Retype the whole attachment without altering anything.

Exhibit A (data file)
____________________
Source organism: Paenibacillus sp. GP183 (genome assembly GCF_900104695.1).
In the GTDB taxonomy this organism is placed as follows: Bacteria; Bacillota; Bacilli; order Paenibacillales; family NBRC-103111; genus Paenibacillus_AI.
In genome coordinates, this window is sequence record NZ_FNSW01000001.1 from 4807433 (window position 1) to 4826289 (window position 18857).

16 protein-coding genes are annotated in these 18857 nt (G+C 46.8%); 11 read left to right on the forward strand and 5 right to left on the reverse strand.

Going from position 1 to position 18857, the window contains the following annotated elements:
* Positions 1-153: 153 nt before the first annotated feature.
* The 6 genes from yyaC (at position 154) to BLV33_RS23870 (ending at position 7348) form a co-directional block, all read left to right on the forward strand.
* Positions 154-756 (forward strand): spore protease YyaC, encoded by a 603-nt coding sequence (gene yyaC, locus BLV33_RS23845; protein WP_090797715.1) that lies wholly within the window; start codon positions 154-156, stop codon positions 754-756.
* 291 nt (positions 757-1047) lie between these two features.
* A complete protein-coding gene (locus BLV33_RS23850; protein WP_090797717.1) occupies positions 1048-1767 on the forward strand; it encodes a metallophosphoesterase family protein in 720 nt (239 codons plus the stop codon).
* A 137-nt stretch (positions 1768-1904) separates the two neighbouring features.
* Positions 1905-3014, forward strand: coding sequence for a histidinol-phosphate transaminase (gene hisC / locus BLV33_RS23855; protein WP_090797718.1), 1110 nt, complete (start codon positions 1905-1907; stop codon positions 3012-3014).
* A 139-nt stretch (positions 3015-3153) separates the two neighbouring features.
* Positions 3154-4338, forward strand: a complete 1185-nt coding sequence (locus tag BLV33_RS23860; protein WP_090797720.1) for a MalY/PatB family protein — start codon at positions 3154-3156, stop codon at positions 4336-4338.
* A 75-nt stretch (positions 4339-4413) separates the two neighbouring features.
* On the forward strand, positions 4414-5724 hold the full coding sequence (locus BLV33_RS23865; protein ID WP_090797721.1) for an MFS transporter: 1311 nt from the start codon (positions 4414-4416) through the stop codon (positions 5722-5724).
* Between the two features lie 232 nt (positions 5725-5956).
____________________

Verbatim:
Source organism: Paenibacillus sp. GP183 (genome assembly GCF_900104695.1).
In the GTDB taxonomy this organism is placed as follows: Bacteria; Bacillota; Bacilli; order Paenibacillales; family NBRC-103111; genus Paenibacillus_AI.
In genome coordinates, this window is sequence record NZ_FNSW01000001.1 from 4807433 (window position 1) to 4826289 (window position 18857).

16 protein-coding genes are annotated in these 18857 nt (G+C 46.8%); 11 read left to right on the forward strand and 5 right to left on the reverse strand.

Going from position 1 to position 18857, the window contains the following annotated elements:
* Positions 1-153: 153 nt before the first annotated feature.
* The 6 genes from yyaC (at position 154) to BLV33_RS23870 (ending at position 7348) form a co-directional block, all read left to right on the forward strand.
* Positions 154-756 (forward strand): spore protease YyaC, encoded by a 603-nt coding sequence (gene yyaC, locus BLV33_RS23845; protein WP_090797715.1) that lies wholly within the window; start codon positions 154-156, stop codon positions 754-756.
* 291 nt (positions 757-1047) lie between these two features.
* A complete protein-coding gene (locus BLV33_RS23850; protein WP_090797717.1) occupies positions 1048-1767 on the forward strand; it encodes a metallophosphoesterase family protein in 720 nt (239 codons plus the stop codon).
* A 137-nt stretch (positions 1768-1904) separates the two neighbouring features.
* Positions 1905-3014, forward strand: coding sequence for a histidinol-phosphate transaminase (gene hisC / locus BLV33_RS23855; protein WP_090797718.1), 1110 nt, complete (start codon positions 1905-1907; stop codon positions 3012-3014).
* A 139-nt stretch (positions 3015-3153) separates the two neighbouring features.
* Positions 3154-4338, forward strand: a complete 1185-nt coding sequence (locus tag BLV33_RS23860; protein WP_090797720.1) for a MalY/PatB family protein — start codon at positions 3154-3156, stop codon at positions 4336-4338.
* A 75-nt stretch (positions 4339-4413) separates the two neighbouring features.
* On the forward strand, positions 4414-5724 hold the full coding sequence (locus BLV33_RS23865; protein ID WP_090797721.1) for an MFS transporter: 1311 nt from the start codon (positions 4414-4416) through the stop codon (positions 5722-5724).
* Between the two features lie 232 nt (positions 5725-5956).